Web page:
I just thought of a third thing that helps me. This is the opposite of advice that is usually given. Many people say to have a snack before bedtime, esp. if you think have have problems with blood sugar. But I do better when I eat dinner either very early or not at all. (some nights I'm too exhausted to eat!) If my last meal was at lunch time, about 1-2 PM, then I generally sleep better. Of course, most nights I'm too hungry to completely skip dinner! But often I make do with a very light snack, or just a *cup of coffee* (Are you laughing yet? Is my body completely opposite to everyone on the planet?) at about 6 PM instead of a full meal. And my sleep is better.

    Once again, this may be related to orthostatic issues. I always have to rest with my feet up after meals due to splanchnic pooling (I think that's the right word for it). And I always have more energy if I have an empty stomach. Maybe digestion is also a factor with sleep?
     
  7. caledonia

    caledonia

    Messages:
    4,201
    Likes:
    3,197
    Cincinnati, OH, USA
    I had a sleep study which showed my feet twitching through out the night. I greatly increased my magnesium intake and that takes care of that.

    I had a rapidly forward moving sleep cycle (as much as an hour a day). I found out I'm sensitive to blue light in the evening (from computer and tv), so I wear blue blocker (orange colored) sunglasses and that has fixed that.

    Another problem, which started about 6 years ago is waking up with my heart beating rapidly and pounding. This is supposed to be a symptom of either sleep apnea or acid reflux. I did a sleep study and don't have apnea. I went through a period where I was on Dexilant and I still had the problem, so it's not reflux.

    I finally found a Yahoo group on a rare diagnosis called catathrenia, which sounds most similar to my problem. However, these people also make a groaning noise when they wake up, and I don't do that. I think I have it narrowed down to - guess what - a vitamin deficiency, specifically B vitamins. On the days that I eat beef, I have very little problem. On the days that I eat chicken or pork, the problem returns.

    I'm gradually working on methylation treatment and this should eventually take care of the problem.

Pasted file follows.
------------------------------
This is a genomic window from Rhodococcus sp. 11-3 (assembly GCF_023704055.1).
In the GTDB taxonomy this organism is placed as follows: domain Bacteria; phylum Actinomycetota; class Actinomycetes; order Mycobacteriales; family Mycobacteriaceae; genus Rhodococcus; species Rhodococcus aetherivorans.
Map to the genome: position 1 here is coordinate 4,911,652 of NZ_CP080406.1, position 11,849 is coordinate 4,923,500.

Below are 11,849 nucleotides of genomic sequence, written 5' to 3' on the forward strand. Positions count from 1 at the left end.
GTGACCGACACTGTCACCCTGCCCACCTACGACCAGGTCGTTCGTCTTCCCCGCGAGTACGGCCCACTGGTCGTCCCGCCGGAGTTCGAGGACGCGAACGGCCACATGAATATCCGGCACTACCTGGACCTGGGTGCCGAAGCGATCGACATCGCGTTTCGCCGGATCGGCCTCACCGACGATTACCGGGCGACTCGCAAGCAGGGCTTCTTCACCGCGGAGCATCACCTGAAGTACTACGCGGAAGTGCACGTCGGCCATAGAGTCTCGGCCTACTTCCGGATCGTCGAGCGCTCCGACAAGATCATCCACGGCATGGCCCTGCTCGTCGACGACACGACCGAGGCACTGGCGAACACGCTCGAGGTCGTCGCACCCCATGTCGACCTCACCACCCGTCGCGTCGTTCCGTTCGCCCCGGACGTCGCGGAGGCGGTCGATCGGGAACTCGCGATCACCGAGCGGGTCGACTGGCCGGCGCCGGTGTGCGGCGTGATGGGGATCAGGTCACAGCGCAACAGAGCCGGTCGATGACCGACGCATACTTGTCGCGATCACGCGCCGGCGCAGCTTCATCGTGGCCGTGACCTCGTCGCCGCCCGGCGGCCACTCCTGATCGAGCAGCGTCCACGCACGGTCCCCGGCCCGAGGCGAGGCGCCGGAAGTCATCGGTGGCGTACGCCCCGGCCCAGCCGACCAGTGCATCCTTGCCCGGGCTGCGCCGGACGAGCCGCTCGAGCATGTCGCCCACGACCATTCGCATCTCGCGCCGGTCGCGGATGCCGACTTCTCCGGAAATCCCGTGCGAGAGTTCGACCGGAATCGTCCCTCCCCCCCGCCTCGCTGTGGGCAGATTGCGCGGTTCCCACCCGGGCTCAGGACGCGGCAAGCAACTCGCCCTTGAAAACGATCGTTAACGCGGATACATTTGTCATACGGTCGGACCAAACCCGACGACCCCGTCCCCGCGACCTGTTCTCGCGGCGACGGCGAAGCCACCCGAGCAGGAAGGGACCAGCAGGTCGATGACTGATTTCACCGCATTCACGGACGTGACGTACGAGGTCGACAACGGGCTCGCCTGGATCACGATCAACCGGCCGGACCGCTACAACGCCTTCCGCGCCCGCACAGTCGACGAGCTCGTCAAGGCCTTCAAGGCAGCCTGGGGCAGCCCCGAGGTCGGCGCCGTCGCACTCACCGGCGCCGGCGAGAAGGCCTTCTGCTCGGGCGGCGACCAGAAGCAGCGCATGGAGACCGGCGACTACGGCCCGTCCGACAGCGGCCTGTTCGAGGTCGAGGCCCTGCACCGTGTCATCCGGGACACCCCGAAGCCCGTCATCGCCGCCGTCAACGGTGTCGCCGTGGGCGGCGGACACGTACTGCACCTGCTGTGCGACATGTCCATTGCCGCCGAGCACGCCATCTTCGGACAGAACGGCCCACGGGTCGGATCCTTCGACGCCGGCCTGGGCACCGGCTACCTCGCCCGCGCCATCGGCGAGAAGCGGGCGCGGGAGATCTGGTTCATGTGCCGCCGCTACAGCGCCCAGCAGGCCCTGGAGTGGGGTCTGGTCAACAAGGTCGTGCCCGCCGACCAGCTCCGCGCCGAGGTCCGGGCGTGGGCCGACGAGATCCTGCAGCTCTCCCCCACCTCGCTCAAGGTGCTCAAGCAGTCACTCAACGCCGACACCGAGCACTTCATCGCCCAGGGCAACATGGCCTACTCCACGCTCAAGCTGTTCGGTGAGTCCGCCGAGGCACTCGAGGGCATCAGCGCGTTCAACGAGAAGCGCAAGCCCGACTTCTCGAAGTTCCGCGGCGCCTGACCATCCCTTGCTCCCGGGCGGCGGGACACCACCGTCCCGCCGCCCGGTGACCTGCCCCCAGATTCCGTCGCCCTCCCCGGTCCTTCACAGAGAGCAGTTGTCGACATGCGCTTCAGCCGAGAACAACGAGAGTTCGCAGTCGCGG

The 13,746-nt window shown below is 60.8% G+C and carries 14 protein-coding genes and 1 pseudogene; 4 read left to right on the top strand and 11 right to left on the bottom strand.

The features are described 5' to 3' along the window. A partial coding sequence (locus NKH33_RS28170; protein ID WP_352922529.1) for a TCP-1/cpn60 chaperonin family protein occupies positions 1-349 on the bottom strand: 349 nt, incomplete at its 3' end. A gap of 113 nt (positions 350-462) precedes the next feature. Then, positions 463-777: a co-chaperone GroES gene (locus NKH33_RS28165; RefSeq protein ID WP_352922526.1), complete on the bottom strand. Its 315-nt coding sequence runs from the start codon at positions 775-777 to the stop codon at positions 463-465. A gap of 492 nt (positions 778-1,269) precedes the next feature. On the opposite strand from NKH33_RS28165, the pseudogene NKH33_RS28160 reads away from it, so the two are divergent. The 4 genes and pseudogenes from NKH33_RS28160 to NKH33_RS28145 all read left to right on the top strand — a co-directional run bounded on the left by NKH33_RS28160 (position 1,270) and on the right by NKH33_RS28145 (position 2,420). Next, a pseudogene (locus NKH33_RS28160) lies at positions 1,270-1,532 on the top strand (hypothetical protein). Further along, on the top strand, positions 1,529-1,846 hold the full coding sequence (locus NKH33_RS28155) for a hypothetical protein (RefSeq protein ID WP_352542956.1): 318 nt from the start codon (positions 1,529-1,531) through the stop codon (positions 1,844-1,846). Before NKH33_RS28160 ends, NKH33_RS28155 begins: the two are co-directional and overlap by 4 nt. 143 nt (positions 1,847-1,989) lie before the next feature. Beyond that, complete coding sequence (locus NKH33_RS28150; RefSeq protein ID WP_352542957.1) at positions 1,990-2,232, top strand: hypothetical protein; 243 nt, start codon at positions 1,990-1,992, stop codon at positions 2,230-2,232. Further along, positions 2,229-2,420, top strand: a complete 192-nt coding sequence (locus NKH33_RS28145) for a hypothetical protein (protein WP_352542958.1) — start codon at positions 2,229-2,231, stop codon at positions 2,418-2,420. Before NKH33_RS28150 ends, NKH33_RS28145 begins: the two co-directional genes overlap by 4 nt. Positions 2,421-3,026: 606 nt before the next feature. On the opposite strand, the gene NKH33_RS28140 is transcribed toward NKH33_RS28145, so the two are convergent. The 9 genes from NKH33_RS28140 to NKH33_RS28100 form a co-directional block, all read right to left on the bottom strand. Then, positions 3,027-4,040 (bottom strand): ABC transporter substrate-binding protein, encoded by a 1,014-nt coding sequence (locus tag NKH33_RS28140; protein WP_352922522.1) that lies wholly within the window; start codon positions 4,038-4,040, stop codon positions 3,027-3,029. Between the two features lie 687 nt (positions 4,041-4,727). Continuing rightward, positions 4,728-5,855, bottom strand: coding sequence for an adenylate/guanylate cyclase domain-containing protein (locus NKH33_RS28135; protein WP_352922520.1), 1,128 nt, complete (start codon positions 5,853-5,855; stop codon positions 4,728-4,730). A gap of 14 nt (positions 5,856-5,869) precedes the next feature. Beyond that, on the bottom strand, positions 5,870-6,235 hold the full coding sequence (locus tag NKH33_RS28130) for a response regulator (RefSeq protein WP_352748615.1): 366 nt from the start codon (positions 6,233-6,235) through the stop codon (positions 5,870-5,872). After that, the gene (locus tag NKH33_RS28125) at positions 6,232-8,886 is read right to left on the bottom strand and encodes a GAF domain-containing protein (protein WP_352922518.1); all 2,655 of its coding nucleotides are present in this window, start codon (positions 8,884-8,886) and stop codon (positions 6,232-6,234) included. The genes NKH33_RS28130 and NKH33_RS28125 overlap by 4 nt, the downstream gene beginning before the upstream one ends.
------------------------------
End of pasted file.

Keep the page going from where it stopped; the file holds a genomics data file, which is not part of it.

As far as getting off benzos - I've gotten off Xanax twice and Clonazepam once. You have to taper very slowly, at least over several months. I've heard of people taking years to get off - it probably depends on the amount you were on. I was always on low amounts.

    As you come off the benzo, you'll have rebound anxiety. The one thing I found was that when I dropped a level, I would have some smaller anxiety for about a week, then a bigger problem at the one week mark. If I got through that one week mark, then I would be used to the new lower level. Then I would hold at that level until I was ready to try to lower again.

    Calming supplements like magnesium and theanine/GABA should be a helpful adjunct.
     
  8. taniaaust1

    taniaaust1

    Messages:
    11,870
    Likes:
    12,537
    Sth Australia
    Oh.. i hope you manage to get off the Temazepam okay.. my CFS specialist only allows his patients to be on it 5 days straight and that is only when first starting it .. in which he approves of it being used only for that short time to try to bring sleep cycle forward.. a bit at a time. He said that it can cause issues if used any more then for 5 days running. (after that we only are allowed to have it twice a week.. he always tell patients more then this is far too risky. I took it more then I was supposed to eg 3 times a week and in doing so.. developed a tollerance of the 10mg dose which used to work for me).
    His max dose is 15mg which is what I take irregularly and by doing that.. I havent developed another tollerance. (Its a drug which he only allows patients to try if all the other things have failed)

    I stayed off of it for 4mths thinking if I did I may be able to have a 10mg dose work again for me.. but it didnt (so it appears once a tollerance to it develops.. it can take a very long time to be as sensitive to it again). Great drug but lots of caution needs to be done and you are wise asking others for best way to cut down. (in my case cause of my irregular use of it, I dont have any trouble stopping it)

    anyway.. best luck with getting off of it.

    As far waking up during the night go.. for some that can be due to low glucose in some.. If that is the case having some complex carbs (eg whole grain cracker biscuits with cheese) may help. Also sleep apnea should be ruled out. Restless leg syndrome can also disturb sleep.
     

See more popular forum discussions.

Share This Page